I have been watching your planning on this hunt and hope you get it all figured out and you have a great hunt.
I am planning on returning to Colorado for a self guided Elk Muzzle Loader 1st choice and Archery 2nd choice on stateland. Just remeber the Application Deadline is April 5th and coming fast. Me and one other guy is all we have that are scheduled for this years hunt, it's hard to set up such big plans with so many other guys, last time 6 of us went and after arriving at camp the one buddy who road with me said we are leaving Saturday and the hunt ended on Sunday I couldn't believe he hadn't said a word about this before, so my advice is make sure you get everyones plans in full and by the way I had to spend the day packing him out so he could ride home with the others, but I did get to hunt the last day. I have only been there one time and can't wait to return so I say go to Colorado.
That's a bunch of BS! He should have packed himself out and used his thumb to get home if he wanted to leave early! That kind of a "friend" I don't need if he didn't say anything until you got out there on the hunt!!!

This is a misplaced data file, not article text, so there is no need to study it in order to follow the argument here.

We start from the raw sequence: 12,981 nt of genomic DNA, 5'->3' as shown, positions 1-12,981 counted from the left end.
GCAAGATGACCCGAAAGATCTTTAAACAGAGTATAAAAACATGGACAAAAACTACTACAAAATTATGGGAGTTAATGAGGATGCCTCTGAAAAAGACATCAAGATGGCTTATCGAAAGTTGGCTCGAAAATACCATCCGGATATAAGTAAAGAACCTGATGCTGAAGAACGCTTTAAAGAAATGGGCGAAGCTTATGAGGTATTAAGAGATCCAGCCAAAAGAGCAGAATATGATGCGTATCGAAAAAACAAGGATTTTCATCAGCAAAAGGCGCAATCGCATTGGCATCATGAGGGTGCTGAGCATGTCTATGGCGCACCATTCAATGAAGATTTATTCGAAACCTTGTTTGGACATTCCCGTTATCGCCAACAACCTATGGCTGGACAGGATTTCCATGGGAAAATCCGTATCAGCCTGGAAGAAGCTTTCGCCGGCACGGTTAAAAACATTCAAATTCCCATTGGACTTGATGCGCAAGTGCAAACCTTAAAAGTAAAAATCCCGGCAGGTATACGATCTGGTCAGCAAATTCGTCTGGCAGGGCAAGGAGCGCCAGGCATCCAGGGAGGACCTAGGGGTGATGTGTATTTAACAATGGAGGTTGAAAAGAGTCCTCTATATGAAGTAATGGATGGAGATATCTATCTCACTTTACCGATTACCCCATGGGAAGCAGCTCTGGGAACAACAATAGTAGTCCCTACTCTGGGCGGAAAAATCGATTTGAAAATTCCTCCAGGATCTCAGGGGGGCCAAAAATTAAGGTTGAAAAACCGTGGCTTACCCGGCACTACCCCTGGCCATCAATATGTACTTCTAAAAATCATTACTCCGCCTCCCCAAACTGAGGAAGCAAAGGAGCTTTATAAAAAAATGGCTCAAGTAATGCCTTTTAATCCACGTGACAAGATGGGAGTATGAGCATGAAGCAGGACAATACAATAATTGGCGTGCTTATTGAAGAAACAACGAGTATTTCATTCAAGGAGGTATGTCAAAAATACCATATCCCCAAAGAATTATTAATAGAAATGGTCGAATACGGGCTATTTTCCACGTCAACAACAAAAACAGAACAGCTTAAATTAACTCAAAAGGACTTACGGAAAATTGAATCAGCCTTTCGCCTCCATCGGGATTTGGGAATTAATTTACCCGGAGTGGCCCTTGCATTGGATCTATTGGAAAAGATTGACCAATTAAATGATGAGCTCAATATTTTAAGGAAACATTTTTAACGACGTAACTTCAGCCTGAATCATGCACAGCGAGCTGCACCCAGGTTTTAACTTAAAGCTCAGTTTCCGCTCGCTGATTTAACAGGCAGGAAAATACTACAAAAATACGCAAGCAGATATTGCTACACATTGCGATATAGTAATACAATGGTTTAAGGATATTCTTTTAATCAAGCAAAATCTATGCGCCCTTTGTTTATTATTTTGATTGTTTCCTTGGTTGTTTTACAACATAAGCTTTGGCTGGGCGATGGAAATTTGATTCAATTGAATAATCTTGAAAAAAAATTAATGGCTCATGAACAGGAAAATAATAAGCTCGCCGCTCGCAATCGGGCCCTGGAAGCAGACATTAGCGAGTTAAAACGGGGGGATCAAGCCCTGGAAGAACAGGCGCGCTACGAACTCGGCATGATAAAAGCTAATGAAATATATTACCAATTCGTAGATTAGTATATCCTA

I have to agree that with a buddy like that can cause problems. I have had a couple of hunting partners that told me that they were going to have to leave early and the solution is for them to drive themselves at least as close to the nearest town if their vehicle can't make it to where we are going to hunt. I don't mind playing taxi for a ways to get them off of the mountain.
There can be too much of a good thing with antler rattling.
I like to hit the horns together for a good 30- to 40-second rattling sequence and then hang them up and resist the urge to hit them again.
This works to the hunter's advantage, because if a buck has heard it, he may have been 300 or 400 yards away and he comes in and he's not exactly sure where it came from.
When finally is time to rattle again throw a slight change-up into the routine.
The second time, don't rattle as loud...